by Ben Rees, Sam Bowerman, and Tom Bowerman
Ben Rees came up with the idea of making this hack. He had an Apple IIgs in which the power supply had died, and a Mac LCIII (that worked and everything). Ben brought it to Sam and Tom (Bowerman)'s house, having already gotten the Mac motherboard installed in the IIgs case.
Ben fastened the Mac LCIII motherboard to the bottom of the chassis of the IIgs case with screws along the edges.
To accommodate for the ports on the back, Ben did some major cutting on the back of the computer. Also, a fan (out of an old Tandy) was added.
Then, Sam began making a place for the floppy drive. Since there were no internal drives in the IIgs, he had to make a hole in the case for one. Ben had started making the floppy drive slot - he drilled holes and make a basic cut with a hacksaw. Sam finished Dremeling out a slot big enough for the disk to easily be inserted and ejected, as well as be able to reach the emergency eject lever in case a disk was ever to become jammed in.
While Ben and Sam were working on the floppy drive, Tom (Bowerman) was hard at work soldering 'extension' wires onto the power supply to make them longer. (The wires on an LC 'pizza box' power supply are quite short.)
The next step was to install the hard drive. Tom used a longer SCSI cable (from a Mac II) so that the hard drive could be put just about anywhere in the case. It was finally put sideways in the left-front corner of the case. Next, a bunch of holes were drilled in the front of the case for the speaker grille.
Tom installed the hard drive, and Ben and Sam worked on getting the floppy drive installed. The floppy drive in this particular LCIII was the older, auto-inject type. This made it easier to take the drive apart, by separating the outer 'cage' from the actual drive made it easier to work on a mounting system. Sam decided that 'hanging' the floppy drive from the top of the case would work best. This was done by drilling holes in the case and into the outer cage of the floppy drive, then using some machine screws to hold it to the plastic case.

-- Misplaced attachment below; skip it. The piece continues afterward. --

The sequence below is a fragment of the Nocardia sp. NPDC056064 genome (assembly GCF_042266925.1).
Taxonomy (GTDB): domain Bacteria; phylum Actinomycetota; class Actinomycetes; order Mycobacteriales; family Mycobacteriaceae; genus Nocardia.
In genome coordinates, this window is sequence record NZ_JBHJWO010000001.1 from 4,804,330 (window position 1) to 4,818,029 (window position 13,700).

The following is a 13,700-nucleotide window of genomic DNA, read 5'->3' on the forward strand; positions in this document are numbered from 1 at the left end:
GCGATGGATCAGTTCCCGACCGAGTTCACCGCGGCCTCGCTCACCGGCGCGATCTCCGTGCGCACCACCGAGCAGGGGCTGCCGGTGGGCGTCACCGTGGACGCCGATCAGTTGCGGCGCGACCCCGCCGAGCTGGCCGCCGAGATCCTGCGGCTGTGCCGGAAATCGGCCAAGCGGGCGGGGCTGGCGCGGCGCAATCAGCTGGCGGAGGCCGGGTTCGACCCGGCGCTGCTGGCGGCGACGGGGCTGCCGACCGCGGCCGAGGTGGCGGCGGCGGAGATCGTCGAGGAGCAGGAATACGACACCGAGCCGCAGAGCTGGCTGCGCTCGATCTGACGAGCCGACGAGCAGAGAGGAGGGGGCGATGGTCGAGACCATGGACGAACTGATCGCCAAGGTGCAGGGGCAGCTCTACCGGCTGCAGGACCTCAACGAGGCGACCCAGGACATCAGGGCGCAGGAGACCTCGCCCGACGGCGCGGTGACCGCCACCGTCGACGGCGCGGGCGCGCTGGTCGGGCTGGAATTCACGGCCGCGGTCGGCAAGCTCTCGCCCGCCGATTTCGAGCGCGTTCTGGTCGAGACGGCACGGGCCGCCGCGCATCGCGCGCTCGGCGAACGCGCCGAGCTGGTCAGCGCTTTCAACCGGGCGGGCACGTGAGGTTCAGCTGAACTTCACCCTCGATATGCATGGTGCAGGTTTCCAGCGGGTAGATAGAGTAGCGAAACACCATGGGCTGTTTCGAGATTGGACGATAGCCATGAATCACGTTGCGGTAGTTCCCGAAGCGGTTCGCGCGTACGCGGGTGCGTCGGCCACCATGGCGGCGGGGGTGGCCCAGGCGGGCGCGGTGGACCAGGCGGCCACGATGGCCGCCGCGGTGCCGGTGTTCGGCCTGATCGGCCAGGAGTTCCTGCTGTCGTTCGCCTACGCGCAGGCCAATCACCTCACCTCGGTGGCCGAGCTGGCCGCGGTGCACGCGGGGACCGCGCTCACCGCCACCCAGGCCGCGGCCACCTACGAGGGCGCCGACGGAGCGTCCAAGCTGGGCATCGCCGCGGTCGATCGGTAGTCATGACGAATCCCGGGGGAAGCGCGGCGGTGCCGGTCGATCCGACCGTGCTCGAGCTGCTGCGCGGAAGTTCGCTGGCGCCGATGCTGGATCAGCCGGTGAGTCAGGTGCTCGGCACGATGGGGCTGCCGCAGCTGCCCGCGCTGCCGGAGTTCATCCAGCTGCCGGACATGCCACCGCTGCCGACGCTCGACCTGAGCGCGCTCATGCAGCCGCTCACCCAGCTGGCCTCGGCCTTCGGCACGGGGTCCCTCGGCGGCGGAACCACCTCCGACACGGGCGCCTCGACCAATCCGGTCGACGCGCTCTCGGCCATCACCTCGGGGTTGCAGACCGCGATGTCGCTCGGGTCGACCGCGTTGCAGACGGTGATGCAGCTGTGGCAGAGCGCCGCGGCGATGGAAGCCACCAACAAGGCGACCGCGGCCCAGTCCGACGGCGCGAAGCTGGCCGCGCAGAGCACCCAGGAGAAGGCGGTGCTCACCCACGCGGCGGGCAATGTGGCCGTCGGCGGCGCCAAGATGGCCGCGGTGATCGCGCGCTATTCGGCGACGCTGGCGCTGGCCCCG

Now was a good time to give everything a test run, to make sure everything was still OK. The Mac booted up fine, so work continued.
Sam came up with the idea of giving this Mac a custom paint job, so the Mac was dismantled again.
The paint job began with a base coat of black on the top part of the case. The black was allowed to dry, while Sam and Ben pondered on what other paintwork to do. They decided upon light blue racing stripes on the top, and for the bottom half, it was to be chrome silver.
Sam masked off the black and sprayed 2 stripes about 2" wide and about 2" apart. This was allowed to dry.
The bottom half of the LCIIIgs was painted chrome silver.
Finally, the clearcoat on the top half dried after about an hour wait. It was time to put this thing together. The floppy drive was fastened to the upper case half. Cables were connected. Finally, the case was put together, closed up, and it was time to take it for an official test run!
Here is the crew who built the Mac LCIIIgs (from l-r): Ben Rees(holding the Mac), Tom Bowerman, and Sam Bowerman.
Since it was built, a second hard drive was added. It was mounted in the top of the case beside the floppy drive, and a SCSI ribbon cable out of a Power Mac 6100 was used to connect them.
Some specs of the Mac LCIIIgs:
- 25 MHz 68030 processor
- 8 MB RAM
- (2) 80 MB internal SCSI hard drives
- 1.44 MB auto-inject floppy drive
- 512K VRAM
- Mac OS 7.6.1 installed